Author Events, Music, Publicity

A Celebration of the Work of the Music Critic Andrew Patner

John R. Schmidt, Douglas W. Shadle, Alex Ross, and Maestro Riccardo Muti discuss A Portrait in Four Movements by Andrew Patner at the Italian Cultural Institute. (Photo by Vincent Di Sandro.)

In early May, Chicago’s classical music lovers gathered to celebrate the late music critic Andrew Patner, whose collection of writings, A Portrait in Four Movements was recently published by the University of Chicago Press. To celebrate the book, the book’s contributors organized a panel discussion at the Italian Cultural Institute of Chicago.

Andrew Patner was a Chicago-based journalist, broadcaster, critic, and interviewer. He was a celebrated classical music critic, contributing to the Chicago Sun-Times from 1991 until his death, at age 55, in 2015. On his weekly radio programs on WFMT, “Critical Thinking” and “Critic’s Choice,” Patner interviewed both renowned and up-and-coming conductors and composers. In his career as critic, Patner was able to trace the arc of the CSO’s changing repertories, all while cultivating a deep rapport with its four principal conductors.

This discussion of Patner’s life and work featured the book’s three contributors, New Yorker music critic Alex Ross, attorney and Symphony trustee John R. Schmidt, and musicologist Douglas W. Shadle. Maestro Riccardo Muti, music director of the Chicago Symphony Orchestra, also joined the discussion.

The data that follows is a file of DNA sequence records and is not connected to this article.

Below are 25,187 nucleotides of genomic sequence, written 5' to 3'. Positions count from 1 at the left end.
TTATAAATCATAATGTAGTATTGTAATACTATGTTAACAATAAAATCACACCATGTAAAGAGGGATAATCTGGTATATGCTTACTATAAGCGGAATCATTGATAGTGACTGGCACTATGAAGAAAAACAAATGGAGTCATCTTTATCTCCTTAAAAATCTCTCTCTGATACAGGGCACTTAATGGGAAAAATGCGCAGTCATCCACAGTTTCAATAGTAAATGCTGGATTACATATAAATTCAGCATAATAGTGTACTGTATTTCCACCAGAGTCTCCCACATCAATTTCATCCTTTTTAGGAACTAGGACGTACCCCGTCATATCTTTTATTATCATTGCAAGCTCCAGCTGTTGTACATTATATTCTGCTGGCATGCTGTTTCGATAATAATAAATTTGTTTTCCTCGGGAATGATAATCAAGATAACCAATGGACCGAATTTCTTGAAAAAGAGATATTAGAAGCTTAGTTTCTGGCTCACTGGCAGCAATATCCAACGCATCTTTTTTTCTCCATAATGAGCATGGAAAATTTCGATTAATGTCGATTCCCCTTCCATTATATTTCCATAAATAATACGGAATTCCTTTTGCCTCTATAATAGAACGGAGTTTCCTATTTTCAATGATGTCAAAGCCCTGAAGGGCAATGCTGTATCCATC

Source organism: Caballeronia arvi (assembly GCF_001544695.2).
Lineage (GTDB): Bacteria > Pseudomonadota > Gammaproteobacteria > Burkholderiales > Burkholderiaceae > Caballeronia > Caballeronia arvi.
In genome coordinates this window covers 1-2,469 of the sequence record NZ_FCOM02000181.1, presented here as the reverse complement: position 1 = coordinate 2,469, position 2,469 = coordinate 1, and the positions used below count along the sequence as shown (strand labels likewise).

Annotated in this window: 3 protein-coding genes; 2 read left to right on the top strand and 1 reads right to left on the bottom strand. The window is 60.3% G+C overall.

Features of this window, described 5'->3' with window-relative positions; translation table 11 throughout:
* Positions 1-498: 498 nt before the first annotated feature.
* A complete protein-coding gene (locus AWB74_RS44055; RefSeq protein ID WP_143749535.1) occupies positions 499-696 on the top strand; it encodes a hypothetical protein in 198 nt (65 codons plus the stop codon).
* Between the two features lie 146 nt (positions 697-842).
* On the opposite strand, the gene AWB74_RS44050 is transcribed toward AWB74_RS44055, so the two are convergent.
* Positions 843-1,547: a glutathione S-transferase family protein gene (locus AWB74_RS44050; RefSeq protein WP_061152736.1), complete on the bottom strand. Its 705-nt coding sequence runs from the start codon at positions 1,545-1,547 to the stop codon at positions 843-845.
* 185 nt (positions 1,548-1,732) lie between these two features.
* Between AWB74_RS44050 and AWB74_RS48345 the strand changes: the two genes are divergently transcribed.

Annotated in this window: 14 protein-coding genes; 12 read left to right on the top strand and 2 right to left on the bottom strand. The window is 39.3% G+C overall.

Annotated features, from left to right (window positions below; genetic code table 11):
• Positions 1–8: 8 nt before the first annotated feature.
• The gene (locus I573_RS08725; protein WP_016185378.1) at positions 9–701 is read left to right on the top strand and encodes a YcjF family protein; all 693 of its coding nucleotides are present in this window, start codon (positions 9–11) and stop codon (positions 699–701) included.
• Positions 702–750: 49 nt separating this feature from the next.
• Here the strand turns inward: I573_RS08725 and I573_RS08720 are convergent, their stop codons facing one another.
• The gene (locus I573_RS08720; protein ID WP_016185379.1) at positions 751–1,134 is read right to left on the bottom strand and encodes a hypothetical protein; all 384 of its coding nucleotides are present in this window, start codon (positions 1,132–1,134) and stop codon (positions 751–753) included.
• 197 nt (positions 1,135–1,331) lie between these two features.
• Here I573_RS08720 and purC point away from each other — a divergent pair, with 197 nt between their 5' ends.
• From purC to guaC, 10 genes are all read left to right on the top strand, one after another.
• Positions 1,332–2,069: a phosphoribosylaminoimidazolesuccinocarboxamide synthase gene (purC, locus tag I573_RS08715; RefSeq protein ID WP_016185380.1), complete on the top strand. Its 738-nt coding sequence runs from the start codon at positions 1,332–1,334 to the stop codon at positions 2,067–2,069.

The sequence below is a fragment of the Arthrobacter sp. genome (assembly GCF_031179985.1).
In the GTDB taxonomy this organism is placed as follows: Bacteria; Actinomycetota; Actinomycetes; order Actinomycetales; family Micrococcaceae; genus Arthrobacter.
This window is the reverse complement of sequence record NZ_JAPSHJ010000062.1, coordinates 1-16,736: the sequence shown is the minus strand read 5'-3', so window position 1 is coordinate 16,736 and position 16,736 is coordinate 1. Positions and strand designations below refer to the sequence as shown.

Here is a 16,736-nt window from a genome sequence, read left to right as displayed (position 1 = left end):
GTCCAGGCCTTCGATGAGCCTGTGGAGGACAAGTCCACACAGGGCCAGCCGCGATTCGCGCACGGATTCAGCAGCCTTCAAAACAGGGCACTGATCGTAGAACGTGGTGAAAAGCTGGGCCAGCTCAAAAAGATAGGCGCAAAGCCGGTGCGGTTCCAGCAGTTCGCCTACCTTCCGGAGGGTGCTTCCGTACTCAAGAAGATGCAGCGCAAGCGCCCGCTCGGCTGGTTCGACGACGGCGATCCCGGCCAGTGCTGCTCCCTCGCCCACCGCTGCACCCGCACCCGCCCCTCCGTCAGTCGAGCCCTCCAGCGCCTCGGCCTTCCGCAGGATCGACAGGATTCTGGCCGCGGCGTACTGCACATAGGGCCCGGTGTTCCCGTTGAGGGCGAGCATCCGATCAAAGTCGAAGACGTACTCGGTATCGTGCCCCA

The panelists shared memories of Patner, who was both an insightful music critic and a devoted friend. Speaking at the event, Ross, the critic at the New Yorker, recalled his lively email correspondence with Patner, which began when Patner emailed corrections, or “factual caveats” to Ross’s pieces. Maestro Muti recalled visiting The Frick Collection in New York City with Patner, who was just as knowledgeable about art history as he was about music. “[Andrew and I] didn’t speak so much about music, we spoke about human life…” Muti said. “When you miss a person like this, the society loses something.”

At the end of the event, Patner’s partner Tom Bachtell joined the panelists to raise a toast to Patner—a touching tribute to a beloved member of the classical music community.

Patner’s legacy as a critic and friend will surely live on. Writing about Patner in the Chicago Tribune, David Royko said: “His joy began with the music, and then sharing the music with readers and listeners, opening windows to art and culture, with missionary zeal. . . . Because, in essence, he was a generous and eager teacher. He did not approach music as mere entertainment. For Patner, music was lifeblood for a rich and meaningful existence, and his role was to share it. We were — and now with this book, are — the fortunate beneficiaries.”

A full recording of the event can be found online, courtesy of WFMT:

Read an excerpt from A Portrait in Four Movements on the Chicago Symphony Orchestra’s Sounds & Stories blog:

A Portrait in Four Movements is available now! Find it on our website, online at any major booksellers, or at your local bookstore.